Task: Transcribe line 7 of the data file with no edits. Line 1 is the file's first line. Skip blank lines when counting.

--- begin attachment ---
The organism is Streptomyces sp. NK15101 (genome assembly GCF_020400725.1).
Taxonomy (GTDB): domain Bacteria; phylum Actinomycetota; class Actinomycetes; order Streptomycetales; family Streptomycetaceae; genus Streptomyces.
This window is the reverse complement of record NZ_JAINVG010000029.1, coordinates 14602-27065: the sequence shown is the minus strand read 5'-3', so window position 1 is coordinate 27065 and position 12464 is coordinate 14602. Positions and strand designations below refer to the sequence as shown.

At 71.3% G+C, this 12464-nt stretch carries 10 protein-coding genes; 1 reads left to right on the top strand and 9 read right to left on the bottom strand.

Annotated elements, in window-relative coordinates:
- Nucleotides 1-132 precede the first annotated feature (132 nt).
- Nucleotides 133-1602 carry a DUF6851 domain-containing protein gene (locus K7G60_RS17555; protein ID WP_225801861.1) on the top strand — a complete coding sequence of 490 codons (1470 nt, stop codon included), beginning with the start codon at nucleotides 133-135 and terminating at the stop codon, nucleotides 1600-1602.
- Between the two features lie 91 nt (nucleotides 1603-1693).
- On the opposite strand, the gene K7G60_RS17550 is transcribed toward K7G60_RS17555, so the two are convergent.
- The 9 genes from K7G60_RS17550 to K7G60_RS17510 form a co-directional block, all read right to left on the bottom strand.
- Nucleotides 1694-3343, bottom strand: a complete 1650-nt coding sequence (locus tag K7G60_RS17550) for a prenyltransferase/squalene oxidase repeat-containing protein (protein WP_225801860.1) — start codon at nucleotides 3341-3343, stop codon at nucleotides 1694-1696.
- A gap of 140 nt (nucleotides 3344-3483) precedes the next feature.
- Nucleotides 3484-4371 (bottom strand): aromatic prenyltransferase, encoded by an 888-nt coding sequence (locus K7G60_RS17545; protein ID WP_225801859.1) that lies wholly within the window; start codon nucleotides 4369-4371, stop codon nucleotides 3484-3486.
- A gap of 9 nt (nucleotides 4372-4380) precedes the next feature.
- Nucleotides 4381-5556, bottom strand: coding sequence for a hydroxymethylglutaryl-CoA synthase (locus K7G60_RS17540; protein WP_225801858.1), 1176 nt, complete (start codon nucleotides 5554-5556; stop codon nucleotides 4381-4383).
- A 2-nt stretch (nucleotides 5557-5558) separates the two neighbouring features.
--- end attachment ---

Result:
- Nucleotides 133-1602 carry a DUF6851 domain-containing protein gene (locus K7G60_RS17555; protein ID WP_225801861.1) on the top strand — a complete coding sequence of 490 codons (1470 nt, stop codon included), beginning with the start codon at nucleotides 133-135 and terminating at the stop codon, nucleotides 1600-1602.